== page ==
I’m still getting to grips with this whole blogging malarkey so I thought I’d give it yet another go today.
Something massive happened to today.
Yes. That’s right….
I used tertiary butyllithium for the first time at the age of 27, in the second year of my post doc.
I know, I know, this is heavy. I can see you need a sit down now. I’ll get you some tea/coffee/cider/beer/other in a minute.
Truth be told, I’ve heard enough bad stories about tert-BuLi over the years that I’ve pretty much done my best to avoid it whenever I could. However, seeing as Grignard failed me the other day, I was forced to turn to lithiation and when it was suggested to me that tert-BuLi might do the trick, I thought “why the hell not?”.
So here is my reaction vessel (argon balloon not shown):
The foil is there to potential stop t-BuLi dropping into the acetone/CO2 bath. Not just to make it pretty…
And a handy message on the fumehood:
A comical safety message. Before you jump on me, there was a proper safety notice placed on the fumehood out of shot as well.
To be fair to tert-BuLi (because chemicals have feelings just like people?) when under an inert atmosphere its more happy, and by the point above it had already done its business. However, it’s one of those chemicals that should never be underestimated. Just look at the hazard symbols:
Chemists should all be aware of what these mean. I miss the old orange and black ones personally.
Basically, *deep breathe* it’s highly flammable, spontaneously catches fire in air, liberates flammable gases in contact with water (which will likely ignite), may be fatal if swallowed/inhaled, causes severe burns in contact with the eyes or skin and to top it all it’s very “dead fish, dead tree” (as we call it in the laboratory – aren’t we witty?).
Suffice to say that it’s a chemical you should show great respect and the utmost care in using. There have been a number of high profile laboratory accidents involving tert-butyllithium over the years. In particular the recent (2009) tragic case of Sheharbano Sangji in the lab of Patrick Harran at the UCLA, who died after being severely burned while working with tert-butyllithium when her synthetic sweater caught on fire. I don’t think that there is a chemist who shouldn’t read about what happened in that case and a very detailed explaination can be found here via Chemistry and Engineering news.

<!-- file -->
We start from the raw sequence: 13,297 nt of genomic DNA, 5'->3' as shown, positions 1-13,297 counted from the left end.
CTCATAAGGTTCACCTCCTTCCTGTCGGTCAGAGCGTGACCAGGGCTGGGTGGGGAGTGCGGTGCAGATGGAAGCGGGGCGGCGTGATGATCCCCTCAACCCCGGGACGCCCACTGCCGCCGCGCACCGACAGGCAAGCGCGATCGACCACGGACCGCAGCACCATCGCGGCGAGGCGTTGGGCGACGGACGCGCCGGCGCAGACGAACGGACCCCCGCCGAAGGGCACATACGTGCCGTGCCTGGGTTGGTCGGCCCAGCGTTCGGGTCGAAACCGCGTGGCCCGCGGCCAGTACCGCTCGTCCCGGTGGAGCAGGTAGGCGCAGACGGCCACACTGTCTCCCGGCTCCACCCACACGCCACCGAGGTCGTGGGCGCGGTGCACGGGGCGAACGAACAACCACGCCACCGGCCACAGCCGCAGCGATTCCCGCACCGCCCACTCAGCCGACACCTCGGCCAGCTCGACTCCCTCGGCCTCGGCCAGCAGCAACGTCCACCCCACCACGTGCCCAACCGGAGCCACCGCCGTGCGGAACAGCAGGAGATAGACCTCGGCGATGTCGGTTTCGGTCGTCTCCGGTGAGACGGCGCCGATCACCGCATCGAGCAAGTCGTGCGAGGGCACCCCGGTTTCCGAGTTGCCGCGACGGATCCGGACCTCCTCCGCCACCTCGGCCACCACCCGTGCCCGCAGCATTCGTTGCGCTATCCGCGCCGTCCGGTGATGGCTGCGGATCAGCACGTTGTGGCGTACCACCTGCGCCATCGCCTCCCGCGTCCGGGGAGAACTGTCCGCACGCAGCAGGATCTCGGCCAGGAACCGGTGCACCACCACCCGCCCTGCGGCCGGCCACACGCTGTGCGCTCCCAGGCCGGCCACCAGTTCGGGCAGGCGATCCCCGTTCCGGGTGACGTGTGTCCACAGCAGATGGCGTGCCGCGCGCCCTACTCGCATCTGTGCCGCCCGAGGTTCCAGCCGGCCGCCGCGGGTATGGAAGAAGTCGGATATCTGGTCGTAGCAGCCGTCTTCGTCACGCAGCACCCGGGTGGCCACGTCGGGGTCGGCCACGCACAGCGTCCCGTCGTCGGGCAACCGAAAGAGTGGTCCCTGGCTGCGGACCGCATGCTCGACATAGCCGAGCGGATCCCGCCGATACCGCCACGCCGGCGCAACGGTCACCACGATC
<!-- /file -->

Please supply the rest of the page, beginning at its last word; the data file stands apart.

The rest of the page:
Every single university has it’s own safety rules and every single laboratory has its own safety practices and every single researcher has their own way of working. These three aspects do not always mesh very well, especially (as I’ve discovered over the years) if the University tends to talk about safety a lot, but doesn’t have a budget to act upon aforementioned talk.
I asked for advice today on how to use tert-butyllithium, as you’ve probably surmised I’m not a cavalier when it comes to my approach to chemical safety and I’m pretty sure if anything went wrong everyone in the laboratory would have known what to do.
I think the take away message is…Always play it safe with chemicals you’ve never used before. Do your homework. Check your hazards. Take all the necessary precautions.
In other news….
Oh. The physicsts at CERN might have pretty much found that Higgs Boson thing that they and the whole world has been obsessing over for years. Don’t let it be said that I don’t pay attention to the bigger picture.
-The Lab Coat Cowboy-